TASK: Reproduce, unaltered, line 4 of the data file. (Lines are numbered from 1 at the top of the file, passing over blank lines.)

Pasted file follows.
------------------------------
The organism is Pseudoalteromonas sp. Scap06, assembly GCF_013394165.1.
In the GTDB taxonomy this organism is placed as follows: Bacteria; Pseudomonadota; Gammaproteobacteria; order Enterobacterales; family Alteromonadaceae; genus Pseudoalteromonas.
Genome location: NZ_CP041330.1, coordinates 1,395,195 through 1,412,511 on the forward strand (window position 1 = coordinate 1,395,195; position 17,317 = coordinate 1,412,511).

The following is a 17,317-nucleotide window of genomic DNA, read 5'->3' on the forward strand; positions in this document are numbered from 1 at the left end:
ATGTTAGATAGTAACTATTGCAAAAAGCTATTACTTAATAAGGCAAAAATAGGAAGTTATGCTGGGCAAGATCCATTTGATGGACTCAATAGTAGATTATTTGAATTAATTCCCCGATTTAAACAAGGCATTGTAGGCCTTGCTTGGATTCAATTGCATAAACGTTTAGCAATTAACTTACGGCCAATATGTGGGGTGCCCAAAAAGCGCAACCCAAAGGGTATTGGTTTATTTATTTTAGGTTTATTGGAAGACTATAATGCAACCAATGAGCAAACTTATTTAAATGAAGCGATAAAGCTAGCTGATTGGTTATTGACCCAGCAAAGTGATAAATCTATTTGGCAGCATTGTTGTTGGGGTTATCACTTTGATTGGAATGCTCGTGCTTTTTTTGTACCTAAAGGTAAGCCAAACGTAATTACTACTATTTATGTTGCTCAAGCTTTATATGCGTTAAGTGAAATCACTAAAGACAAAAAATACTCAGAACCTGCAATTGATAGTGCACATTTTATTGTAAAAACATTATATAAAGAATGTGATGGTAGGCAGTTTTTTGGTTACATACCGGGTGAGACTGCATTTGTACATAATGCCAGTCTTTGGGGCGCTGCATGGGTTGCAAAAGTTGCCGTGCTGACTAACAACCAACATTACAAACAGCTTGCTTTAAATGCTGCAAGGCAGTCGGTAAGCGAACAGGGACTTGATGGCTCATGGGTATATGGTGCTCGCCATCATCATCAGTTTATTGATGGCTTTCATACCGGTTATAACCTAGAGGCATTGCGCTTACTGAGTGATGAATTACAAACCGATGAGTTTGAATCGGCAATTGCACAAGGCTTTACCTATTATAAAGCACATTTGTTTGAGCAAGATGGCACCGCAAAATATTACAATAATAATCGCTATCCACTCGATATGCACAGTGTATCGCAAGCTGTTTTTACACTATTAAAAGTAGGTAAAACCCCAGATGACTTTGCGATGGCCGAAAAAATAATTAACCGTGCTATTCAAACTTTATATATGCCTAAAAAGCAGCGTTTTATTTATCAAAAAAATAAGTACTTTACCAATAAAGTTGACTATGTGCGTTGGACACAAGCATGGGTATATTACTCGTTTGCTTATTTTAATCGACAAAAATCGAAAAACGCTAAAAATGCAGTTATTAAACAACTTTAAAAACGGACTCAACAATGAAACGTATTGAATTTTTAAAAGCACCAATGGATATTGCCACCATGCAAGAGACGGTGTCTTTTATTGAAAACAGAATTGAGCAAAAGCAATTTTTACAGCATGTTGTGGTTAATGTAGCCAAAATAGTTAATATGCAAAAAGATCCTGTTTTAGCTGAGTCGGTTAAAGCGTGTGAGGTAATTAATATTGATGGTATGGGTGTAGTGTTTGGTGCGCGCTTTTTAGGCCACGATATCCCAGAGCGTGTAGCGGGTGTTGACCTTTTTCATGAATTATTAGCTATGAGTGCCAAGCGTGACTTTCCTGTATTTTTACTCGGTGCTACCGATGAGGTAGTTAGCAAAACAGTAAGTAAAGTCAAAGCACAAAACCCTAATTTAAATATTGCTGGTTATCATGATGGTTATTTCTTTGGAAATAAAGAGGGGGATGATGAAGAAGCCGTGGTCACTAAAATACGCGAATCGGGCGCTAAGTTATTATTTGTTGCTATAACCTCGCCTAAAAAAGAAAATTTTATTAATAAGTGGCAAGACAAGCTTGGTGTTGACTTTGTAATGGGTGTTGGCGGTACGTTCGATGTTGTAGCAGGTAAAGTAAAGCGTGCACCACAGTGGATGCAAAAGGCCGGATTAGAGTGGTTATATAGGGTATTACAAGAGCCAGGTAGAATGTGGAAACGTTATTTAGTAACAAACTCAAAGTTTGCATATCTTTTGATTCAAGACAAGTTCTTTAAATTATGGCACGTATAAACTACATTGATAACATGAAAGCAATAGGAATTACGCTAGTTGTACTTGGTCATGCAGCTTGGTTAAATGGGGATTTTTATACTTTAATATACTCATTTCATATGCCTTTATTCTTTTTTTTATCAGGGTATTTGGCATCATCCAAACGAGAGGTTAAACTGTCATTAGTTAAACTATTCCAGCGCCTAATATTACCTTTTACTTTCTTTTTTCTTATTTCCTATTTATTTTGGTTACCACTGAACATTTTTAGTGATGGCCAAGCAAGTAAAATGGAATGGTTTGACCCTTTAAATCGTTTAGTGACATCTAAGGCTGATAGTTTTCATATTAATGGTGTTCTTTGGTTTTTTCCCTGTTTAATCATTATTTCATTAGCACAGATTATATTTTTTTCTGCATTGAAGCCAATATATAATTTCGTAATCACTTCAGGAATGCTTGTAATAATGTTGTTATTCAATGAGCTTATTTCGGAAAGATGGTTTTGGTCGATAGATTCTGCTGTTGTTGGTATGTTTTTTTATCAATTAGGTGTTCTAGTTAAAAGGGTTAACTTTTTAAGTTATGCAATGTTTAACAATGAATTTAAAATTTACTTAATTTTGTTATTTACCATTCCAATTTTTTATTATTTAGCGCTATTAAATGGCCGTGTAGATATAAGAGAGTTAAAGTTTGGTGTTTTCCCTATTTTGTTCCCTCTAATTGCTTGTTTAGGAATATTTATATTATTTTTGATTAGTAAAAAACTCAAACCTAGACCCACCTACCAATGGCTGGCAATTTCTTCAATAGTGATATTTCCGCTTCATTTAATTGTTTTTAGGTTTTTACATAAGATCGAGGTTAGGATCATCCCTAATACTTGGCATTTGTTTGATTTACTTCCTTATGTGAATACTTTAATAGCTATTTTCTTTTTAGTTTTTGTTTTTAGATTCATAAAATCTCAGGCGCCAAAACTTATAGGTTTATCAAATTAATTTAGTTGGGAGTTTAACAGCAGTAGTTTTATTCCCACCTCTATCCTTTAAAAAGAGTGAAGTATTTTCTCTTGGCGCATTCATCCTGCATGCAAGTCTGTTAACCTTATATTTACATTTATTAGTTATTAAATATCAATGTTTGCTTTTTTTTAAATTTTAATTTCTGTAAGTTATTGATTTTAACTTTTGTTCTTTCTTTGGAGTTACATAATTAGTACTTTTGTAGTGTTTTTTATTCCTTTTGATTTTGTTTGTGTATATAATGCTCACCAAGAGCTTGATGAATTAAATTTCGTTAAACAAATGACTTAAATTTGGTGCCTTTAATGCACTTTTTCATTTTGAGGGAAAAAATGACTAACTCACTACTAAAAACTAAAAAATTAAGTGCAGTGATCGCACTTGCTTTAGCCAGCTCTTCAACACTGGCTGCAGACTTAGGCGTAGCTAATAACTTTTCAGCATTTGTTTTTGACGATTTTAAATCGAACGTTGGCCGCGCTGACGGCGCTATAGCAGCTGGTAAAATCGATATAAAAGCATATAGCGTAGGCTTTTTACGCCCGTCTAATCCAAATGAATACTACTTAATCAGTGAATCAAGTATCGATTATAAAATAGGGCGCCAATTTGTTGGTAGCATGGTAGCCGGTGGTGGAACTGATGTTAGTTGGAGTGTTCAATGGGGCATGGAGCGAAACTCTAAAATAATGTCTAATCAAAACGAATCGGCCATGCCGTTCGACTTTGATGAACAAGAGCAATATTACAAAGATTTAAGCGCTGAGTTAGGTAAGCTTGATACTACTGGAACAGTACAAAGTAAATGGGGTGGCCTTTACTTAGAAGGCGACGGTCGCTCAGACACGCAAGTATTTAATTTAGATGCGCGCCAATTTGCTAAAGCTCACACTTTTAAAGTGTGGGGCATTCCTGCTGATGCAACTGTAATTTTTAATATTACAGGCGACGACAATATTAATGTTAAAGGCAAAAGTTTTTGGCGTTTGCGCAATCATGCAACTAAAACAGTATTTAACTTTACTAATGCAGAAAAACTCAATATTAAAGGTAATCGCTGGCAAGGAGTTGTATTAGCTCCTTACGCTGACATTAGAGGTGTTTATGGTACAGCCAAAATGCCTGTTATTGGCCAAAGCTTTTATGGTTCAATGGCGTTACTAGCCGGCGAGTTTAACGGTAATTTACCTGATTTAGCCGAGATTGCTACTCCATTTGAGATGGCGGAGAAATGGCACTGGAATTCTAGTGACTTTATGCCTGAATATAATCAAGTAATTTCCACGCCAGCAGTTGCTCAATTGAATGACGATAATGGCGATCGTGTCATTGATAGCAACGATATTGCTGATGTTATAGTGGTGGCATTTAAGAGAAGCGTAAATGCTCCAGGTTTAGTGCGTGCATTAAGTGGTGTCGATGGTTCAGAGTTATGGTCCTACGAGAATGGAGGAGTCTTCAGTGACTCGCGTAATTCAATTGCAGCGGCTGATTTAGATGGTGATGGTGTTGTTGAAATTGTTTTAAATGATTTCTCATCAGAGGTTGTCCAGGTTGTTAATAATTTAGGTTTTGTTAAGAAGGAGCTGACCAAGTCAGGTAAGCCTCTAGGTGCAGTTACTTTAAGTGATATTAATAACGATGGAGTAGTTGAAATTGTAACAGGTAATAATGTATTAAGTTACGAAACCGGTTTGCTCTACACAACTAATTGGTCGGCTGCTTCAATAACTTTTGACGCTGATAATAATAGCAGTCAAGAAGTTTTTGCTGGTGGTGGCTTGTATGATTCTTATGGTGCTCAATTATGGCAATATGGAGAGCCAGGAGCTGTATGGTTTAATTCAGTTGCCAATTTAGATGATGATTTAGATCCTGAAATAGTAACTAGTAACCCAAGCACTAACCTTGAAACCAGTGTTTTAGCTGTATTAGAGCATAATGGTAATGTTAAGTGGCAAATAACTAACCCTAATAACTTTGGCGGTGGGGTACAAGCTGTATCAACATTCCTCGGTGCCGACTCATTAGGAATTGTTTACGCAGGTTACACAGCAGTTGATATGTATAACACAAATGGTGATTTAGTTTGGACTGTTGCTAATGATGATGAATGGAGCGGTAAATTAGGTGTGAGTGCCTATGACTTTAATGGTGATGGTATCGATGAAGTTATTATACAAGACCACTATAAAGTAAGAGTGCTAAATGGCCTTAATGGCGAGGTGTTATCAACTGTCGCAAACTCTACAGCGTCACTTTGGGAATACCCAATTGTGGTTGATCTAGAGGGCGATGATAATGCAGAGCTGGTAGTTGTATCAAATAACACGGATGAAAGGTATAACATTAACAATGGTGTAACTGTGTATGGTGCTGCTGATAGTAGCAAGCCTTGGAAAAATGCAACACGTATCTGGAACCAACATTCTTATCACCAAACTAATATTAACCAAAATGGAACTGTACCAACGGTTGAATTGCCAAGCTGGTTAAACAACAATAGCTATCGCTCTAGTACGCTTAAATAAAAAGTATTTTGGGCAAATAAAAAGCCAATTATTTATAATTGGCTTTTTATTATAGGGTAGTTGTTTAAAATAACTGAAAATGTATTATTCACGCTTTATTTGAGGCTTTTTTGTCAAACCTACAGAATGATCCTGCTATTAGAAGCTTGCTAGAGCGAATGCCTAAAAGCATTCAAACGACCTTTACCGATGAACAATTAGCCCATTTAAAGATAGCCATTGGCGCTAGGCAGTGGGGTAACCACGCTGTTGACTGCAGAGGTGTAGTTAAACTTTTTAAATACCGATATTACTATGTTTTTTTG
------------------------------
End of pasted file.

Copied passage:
The following is a 17,317-nucleotide window of genomic DNA, read 5'->3' on the forward strand; positions in this document are numbered from 1 at the left end: